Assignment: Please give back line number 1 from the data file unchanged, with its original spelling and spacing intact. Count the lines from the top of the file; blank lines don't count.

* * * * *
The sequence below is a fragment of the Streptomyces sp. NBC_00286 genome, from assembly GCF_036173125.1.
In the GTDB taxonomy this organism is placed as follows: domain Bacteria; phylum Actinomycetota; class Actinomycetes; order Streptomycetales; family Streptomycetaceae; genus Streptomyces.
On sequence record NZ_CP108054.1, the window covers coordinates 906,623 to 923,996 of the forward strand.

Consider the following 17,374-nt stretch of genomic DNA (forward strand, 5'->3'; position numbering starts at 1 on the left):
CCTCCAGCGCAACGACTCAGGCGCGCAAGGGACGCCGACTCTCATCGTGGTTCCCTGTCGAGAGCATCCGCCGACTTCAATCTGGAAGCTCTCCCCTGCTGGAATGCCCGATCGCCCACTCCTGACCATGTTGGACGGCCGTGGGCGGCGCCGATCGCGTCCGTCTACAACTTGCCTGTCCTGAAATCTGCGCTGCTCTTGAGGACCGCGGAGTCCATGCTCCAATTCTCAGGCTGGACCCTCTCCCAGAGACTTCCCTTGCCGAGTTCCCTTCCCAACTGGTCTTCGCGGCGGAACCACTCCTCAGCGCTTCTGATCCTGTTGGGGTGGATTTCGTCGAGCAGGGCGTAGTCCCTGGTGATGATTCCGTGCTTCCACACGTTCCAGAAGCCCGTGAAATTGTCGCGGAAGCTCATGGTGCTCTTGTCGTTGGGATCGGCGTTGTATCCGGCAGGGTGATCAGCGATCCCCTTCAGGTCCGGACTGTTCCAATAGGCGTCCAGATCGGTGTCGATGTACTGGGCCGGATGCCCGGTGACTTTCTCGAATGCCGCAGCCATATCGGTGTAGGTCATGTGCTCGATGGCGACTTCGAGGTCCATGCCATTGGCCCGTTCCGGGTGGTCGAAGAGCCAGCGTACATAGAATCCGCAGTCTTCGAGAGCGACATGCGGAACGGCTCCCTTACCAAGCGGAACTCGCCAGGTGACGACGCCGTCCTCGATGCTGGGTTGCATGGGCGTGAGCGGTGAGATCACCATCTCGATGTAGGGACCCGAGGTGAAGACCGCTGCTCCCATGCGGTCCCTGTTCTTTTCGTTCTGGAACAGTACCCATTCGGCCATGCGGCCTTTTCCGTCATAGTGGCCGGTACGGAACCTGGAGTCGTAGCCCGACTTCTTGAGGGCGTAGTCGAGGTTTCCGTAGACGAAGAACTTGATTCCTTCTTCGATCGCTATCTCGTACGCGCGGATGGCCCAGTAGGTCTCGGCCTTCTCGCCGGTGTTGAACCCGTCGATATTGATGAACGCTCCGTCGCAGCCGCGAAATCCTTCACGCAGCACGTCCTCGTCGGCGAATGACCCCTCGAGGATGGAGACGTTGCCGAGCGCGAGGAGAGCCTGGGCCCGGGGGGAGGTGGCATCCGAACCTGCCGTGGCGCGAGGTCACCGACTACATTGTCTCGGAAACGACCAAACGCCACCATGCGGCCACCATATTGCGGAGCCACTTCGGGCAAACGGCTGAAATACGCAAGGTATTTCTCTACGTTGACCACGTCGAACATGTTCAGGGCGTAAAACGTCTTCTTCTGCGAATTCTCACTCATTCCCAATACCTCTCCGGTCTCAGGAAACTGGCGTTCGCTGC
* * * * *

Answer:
The sequence below is a fragment of the Streptomyces sp. NBC_00286 genome, from assembly GCF_036173125.1.